Engaging 21st-Century Learners
Bishara Abdul-Hamid (M.S.I.T ’15) says his lifelong passion was to find innovative ways to engage 21st-century learners and global citizens to become leaders in corporate and global higher education partnerships by using creativity and an interdisciplinary approach. “New York Institute of Technology aligned with my academic research interests that focus on initiatives related to Smart cities and inclusive innovation, specifically related to ‘data-driven decision-making, and cultural change’ while addressing specific scientific tools currently applied to the preservation of cultural values and practices through the theme of ‘Technology Preserving Culture,’” he says.
Abdul-Hamid sat down with The Box to talk about his journey and why he founded Hexagon-STEM, a creative learning environment for K-12 students that focuses on science, technology, engineering, and math.
Why did you choose this major? What inspired you to pursue this path?
I was inspired to pursue a Master of Science degree in Instructional Technology to mesh creativity and an interdisciplinary approach to the art and science of instructional design. I have been able to use various technologies to create efficient and effective eLearning courses. My experiences in the global information technology sector have taught me that critical-thinking skills are essential attributes of 21st-century global citizens. Early in my education, I developed a passion for what can be done to combat racial bias in computing and technology. I want to encourage users to use, create, invent, and improve upon what is already available to build a bridge between STEM and real-world issues.
Share some details about your job responsibilities and/or some past experiences. What do you enjoy most about it?
After achieving my M.S. in 2015, I founded Atlanta-based Hexagon-STEM, which has empowered underrepresented K-12 students in STEM. I have experienced the ups and downs of owning your own business and have found work-life balance by incorporating my work in STEM into my daily life by often having my family accompanying me to learn more about my work in STEM. What I love most about what I did is encouraging users to improve upon what is already available to build a bridge between STEM and the real world.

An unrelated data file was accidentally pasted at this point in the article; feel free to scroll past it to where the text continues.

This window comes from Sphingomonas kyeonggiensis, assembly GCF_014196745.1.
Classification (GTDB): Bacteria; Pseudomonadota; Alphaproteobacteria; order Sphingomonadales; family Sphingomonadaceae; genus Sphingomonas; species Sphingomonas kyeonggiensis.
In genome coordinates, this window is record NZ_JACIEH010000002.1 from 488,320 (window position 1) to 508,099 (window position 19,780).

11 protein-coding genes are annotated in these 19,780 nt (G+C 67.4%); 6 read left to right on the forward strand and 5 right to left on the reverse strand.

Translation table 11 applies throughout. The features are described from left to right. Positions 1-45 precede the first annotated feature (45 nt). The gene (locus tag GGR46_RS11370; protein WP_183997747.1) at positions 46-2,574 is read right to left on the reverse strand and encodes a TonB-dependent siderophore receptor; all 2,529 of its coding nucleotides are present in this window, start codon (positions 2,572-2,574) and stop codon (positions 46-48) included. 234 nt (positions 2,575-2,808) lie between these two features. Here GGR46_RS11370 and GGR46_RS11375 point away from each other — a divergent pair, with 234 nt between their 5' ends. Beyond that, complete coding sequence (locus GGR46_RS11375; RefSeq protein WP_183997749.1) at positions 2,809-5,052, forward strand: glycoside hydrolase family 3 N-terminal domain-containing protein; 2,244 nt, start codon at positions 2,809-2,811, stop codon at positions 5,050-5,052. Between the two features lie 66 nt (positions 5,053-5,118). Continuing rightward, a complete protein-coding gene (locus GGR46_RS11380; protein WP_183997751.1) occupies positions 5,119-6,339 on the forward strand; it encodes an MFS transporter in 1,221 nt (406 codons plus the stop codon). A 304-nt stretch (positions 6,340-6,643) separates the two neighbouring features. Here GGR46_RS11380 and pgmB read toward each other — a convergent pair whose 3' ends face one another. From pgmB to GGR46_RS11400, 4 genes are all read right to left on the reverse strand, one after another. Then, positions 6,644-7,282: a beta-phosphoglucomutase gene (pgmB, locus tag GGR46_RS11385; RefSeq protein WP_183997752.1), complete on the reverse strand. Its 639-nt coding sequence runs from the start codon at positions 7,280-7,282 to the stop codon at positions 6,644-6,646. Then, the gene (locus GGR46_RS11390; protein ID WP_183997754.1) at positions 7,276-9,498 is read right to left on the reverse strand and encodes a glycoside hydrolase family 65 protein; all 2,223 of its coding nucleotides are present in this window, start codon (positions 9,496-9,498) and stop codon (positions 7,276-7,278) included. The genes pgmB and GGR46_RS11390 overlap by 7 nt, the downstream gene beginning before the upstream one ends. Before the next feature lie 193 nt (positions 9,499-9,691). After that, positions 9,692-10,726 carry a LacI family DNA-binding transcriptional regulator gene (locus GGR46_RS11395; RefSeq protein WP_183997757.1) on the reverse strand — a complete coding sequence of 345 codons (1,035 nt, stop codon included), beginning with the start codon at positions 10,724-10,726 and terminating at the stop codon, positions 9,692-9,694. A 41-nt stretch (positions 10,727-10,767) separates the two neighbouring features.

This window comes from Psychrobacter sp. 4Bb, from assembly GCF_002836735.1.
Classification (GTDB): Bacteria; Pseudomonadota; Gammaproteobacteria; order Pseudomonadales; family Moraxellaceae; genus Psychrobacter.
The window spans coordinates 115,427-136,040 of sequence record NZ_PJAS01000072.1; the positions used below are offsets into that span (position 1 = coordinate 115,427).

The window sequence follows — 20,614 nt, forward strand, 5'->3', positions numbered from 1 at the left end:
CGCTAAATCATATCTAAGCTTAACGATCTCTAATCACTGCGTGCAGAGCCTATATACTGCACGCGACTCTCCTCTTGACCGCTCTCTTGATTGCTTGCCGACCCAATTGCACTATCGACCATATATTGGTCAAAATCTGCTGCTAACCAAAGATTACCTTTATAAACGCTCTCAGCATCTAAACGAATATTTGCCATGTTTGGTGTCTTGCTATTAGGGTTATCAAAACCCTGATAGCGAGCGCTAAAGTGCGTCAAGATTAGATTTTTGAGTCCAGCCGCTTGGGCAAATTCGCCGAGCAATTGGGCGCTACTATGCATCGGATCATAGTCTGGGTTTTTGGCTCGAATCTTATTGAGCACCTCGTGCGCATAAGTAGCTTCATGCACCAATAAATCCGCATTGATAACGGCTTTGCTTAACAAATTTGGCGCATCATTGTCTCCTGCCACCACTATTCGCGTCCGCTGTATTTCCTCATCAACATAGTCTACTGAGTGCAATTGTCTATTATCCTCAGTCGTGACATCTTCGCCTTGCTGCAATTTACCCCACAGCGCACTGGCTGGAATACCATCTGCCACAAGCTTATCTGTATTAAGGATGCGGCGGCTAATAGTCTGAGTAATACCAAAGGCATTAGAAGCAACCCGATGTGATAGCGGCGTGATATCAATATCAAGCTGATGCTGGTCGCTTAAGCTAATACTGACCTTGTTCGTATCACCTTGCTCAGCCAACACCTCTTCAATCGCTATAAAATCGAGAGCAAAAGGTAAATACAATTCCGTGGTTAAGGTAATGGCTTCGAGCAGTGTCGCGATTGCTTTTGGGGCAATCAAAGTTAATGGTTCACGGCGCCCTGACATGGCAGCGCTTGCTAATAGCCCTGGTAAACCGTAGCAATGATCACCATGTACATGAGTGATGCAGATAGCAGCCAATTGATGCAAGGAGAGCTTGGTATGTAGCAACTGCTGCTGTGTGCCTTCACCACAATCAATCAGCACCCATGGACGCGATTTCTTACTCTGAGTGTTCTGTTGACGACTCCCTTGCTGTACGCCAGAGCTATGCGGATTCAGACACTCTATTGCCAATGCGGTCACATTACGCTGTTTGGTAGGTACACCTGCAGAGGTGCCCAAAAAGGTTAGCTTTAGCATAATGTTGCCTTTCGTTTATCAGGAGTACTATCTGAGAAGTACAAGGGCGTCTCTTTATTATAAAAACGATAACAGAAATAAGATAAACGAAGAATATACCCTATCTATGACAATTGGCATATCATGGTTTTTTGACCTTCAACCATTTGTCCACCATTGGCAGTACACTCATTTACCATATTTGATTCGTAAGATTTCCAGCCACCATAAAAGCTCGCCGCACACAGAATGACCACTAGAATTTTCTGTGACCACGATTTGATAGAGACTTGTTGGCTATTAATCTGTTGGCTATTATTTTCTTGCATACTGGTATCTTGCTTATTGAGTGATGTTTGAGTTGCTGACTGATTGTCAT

How did your education (inside and outside the classroom) prepare you for success in getting (and doing) your job? For example: Did you work on any class projects or complete an internship that gave you an edge?
While achieving my M.S. in instructional technology, there were pivotal educational experiences inside and outside the classroom that enhanced my current position. I had an opportunity to collaborate with New York Tech faculty and NYIT College of Osteopathic Medicine (NYITCOM) to establish a blended short video production workshop using Adobe Captivate to create engaging and effective online teaching and learning experiences. This opportunity allowed me to research current instructional design technologies, applications, strategies, methodologies, and practices and provided informative feedback for instructor competencies and execution of best practices that support effective online education by ensuring the workshop met the university’s expectations and learning outcomes. I was also able to collaborate with Atlanta Technical College, Atlanta, Ga., and worked with the Atlanta Technical College Institute for Males (AIM) Summer Leadership Camp. I also partnered with institutional stakeholders to develop an online learning workshop with a global perspective for an annual camp that engaged 10th, 11th, and 12th-grade males in becoming leaders in their community through online learning technologies that promote student success.
Do you have a special memory about a New York Tech experience or faculty member?
While at New York Tech, I was engaged and mentored by Dr. Shabana Figueroa, adjunct faculty, and Dr. Shiang-Kwei Wang, a former faculty member. The memory that stands out the most is the collaboration with New York Tech faculty and NYITCOM.